Driving the Giants Causeway coastal route of Northern Ireland, we found ourselves instantly entangled in the mystery of the region. Volcanic activity created the Giants Causeway 60 million years ago. Standing at its base, I could begin to appreciate its magnitude. Across the Inner Seas sits its mirror, Fingal’s Cave on Scotland’s Isle of Staffa. The matching formations gave way to the legend of a giant’s bridge once connecting the two.
The popularity of the coastal route has exploded in recent years thanks to HBO’s Game of Thrones. Last year more people visited the Giants Causeway than Belfast’s Titanic Museum.
As the name implies, the route runs along the coast from Belfast to Londonderry. We drove the segment from Lorne, where we entered Northern Ireland via ferry, to Coleraine. Our highlights were the Giants Causeway, Carrick-a-Rede rope bridge, and the ruins Dunluce Castle.
Staring at the Giants Causeway, I couldn’t help wonder if the legend was true. Could it be the remains of a destroyed bridge built by giant Finn MacCool to walk to Scotland? My favourite version of the fable is told by my daughter Sarah at A Waking of Worlds.
Carrick-a-Rede Rope Bridge
To the east of the Giants Causeway hangs an opportunity to step across a rope bridge. It is so narrow you can’t help but look down into the swirling waters 30 metres below, as you wonder if you will make it across to the other side. While not nearly as long as the Capilano Suspension bridge we crossed in Vancouver Canada last year, Carrick-A-Rede rope bridge has an only 18-inch wide walkway surrounded by, well, nothing. Aware of the open space, one can’t help but look down, all the while remembering that to date, no one has fallen off this bridge. I can’t speak for the original bridge built by salmon fishermen in 1755.
Ruins of Dunluce Castle
The ruins of the medieval Dunluce Castle stand towards the western end of the Giants Causeway Coastal route. Fans will recognise it as the House of Greyjoy in Game of Thrones. Filled with historical intrigue, the site once held an Irish Fort and has been the battlegrounds of early Christians and Vikings.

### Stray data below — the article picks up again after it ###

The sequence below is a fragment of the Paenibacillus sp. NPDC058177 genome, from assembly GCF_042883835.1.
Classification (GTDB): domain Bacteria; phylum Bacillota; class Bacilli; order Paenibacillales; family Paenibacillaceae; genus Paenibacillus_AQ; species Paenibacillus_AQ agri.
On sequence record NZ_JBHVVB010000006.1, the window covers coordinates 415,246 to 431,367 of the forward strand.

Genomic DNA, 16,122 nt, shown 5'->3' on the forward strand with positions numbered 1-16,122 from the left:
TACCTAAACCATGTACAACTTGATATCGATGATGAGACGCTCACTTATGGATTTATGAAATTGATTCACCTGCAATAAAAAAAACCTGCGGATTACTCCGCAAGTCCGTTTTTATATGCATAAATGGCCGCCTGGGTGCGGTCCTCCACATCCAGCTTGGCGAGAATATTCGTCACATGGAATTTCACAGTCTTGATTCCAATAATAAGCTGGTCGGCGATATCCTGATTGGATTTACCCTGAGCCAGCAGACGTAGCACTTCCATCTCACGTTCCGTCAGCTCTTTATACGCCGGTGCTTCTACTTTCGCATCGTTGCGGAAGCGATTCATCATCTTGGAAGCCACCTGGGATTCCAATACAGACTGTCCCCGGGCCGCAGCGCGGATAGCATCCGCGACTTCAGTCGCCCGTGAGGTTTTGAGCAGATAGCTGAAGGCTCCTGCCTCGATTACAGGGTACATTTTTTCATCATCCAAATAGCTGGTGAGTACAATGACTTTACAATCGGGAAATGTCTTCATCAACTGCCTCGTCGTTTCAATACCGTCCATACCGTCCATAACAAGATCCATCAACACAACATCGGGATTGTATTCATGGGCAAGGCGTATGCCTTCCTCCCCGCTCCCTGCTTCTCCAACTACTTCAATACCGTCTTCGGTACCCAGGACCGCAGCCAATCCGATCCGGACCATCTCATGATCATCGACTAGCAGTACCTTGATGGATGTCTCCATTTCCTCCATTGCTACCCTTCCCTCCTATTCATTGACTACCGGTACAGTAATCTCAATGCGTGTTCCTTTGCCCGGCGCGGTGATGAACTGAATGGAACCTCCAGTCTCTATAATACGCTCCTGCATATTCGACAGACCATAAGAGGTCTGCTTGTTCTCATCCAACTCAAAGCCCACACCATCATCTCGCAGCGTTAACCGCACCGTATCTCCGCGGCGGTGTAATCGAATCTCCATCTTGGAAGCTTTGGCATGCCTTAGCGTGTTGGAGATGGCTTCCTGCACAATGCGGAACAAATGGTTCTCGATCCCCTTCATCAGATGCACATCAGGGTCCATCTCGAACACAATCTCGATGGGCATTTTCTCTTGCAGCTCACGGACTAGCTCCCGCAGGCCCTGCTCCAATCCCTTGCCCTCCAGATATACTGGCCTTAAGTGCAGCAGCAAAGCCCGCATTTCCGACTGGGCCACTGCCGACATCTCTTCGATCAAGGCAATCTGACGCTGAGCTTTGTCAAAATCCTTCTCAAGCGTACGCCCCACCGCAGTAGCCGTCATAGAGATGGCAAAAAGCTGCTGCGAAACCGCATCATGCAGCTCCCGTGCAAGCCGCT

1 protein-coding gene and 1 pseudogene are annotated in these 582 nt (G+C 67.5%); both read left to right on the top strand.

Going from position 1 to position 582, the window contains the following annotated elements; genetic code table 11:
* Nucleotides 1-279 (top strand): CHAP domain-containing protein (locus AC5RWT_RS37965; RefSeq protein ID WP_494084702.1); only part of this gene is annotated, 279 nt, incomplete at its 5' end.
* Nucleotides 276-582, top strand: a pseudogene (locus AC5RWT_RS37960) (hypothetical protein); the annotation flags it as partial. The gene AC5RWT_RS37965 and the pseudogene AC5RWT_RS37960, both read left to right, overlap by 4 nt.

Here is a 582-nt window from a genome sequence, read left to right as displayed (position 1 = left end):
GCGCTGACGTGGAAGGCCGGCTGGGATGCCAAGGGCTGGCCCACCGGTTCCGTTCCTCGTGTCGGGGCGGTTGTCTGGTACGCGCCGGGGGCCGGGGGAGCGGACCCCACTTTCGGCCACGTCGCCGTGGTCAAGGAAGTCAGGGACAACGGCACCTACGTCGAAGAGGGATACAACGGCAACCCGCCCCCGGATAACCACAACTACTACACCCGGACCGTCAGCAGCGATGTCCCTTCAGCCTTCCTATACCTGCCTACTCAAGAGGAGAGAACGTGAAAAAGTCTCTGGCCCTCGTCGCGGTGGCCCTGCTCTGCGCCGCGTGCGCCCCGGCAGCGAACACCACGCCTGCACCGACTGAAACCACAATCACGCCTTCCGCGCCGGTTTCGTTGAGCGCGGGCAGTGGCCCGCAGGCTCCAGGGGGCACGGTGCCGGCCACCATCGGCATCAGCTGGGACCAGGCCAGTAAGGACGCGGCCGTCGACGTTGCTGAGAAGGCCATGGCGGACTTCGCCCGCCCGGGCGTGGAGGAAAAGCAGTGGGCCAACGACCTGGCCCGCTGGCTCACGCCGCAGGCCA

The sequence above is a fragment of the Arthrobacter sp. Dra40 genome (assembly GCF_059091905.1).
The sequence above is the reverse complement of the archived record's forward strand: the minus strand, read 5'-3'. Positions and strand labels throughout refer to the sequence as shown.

Landscape along the Giants Causeway Coastal Route
For me, the lush hills reflecting green into the turquoise waters held my attention. Both from the road and the long walks to each site, the journey was a part of the adventure that I will never forget.
Travel Tips for the Coastal route
- Drive on the left in Northern Ireland. Plan to stop often and enjoy the endless scenery.
- The route is one of our three favourite coastal drives to date. The Great Ocean Road in Australia and the Oregon Coast in the United States are the other two.
- You can see the Giants Causeway for free if you take a bus to get there. The on-site parking is not free and requires a Visitor’s Center entrance ticket, a building that was not there when we visited. (We took a bus from Coleraine.)
- Beginning in April 2017, timed tickets are required for Carrick-A-Rede rope bridge, each with a one-hour time span. It is currently closed to visitors, as the bridge was vandalised in May 2017. Once open again, tickets can only be purchased at the site, or as part of a regional tour.
→ Check Prices on Tours from Viator.
- Dunluce Castle is open daily from 10 am to 5 pm. There is a fee for entry.
- We hired a car in London and drove through England and Scotland before a ferry crossing to Northern Ireland. In retrospect, we should have returned the car in Glasgow and flew to Belfast and rented a second vehicle.
→ Find great car rental prices at Eurocar.
- Using Lonely Planet Western Europe Travel Guide, we set our travel route. If you prefer to take tours, Viator offers several interesting tour options from Belfast (Including Game of Thrones tours).
- We found Premier Inns to be clean, comfortable and affordable. They are the ideal place to stay if travelling through the UK on a budget. The Premier Inn in Coleraine is perfectly situated to visit Giants Causeway, Carrick-a-Rede Bridge, Dunluce Castle, and even Bushmills Distillery. We always check prices at Booking.com.
On our travels:
This post is part of a throwback series encouraged by moving 40K+ photos to Lightroom. The images on this page have not previously been published. We drove the Giants Causeway coastal route in 2012 as part of a six-week exploration of the UK.
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